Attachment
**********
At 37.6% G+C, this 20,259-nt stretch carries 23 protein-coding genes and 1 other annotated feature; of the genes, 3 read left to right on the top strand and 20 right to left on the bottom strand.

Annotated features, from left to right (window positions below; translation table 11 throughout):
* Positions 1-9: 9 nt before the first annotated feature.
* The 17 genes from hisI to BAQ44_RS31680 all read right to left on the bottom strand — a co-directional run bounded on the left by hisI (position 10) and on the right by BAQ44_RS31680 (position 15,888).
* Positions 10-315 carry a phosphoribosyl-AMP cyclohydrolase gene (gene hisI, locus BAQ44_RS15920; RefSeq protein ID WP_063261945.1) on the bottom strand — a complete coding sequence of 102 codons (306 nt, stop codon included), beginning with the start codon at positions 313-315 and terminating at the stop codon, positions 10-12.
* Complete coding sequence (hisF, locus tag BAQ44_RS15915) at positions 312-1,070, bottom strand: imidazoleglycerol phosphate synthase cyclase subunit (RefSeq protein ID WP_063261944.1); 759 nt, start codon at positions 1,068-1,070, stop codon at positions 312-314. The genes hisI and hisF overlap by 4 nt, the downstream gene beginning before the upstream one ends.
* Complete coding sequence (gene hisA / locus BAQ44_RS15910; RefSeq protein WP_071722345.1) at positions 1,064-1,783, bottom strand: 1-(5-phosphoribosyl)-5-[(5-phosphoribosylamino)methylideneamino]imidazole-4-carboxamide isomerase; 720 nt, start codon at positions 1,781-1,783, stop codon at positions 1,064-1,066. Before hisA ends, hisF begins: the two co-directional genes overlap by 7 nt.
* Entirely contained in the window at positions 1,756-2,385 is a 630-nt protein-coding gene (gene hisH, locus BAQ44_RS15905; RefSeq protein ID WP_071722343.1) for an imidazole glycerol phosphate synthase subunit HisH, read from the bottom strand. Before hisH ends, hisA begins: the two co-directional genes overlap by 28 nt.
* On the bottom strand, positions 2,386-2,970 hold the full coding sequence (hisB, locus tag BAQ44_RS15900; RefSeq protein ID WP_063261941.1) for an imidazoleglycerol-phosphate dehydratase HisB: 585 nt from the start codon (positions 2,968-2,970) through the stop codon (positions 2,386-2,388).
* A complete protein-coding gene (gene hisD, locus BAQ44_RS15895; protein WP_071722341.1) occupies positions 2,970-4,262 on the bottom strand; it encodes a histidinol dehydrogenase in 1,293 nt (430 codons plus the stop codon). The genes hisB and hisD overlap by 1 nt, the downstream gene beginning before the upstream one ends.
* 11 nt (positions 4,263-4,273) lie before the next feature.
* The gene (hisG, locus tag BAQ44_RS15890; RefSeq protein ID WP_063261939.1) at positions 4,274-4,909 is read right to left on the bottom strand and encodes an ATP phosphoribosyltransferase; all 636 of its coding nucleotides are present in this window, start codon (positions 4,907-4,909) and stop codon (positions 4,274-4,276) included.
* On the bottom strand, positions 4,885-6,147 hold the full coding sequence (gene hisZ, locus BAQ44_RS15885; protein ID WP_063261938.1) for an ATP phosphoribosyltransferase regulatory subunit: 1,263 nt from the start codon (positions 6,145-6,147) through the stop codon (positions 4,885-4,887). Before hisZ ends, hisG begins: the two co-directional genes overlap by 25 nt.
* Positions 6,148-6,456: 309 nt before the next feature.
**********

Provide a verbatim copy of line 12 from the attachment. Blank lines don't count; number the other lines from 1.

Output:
* The gene (hisG, locus tag BAQ44_RS15890; RefSeq protein ID WP_063261939.1) at positions 4,274-4,909 is read right to left on the bottom strand and encodes an ATP phosphoribosyltransferase; all 636 of its coding nucleotides are present in this window, start codon (positions 4,907-4,909) and stop codon (positions 4,274-4,276) included.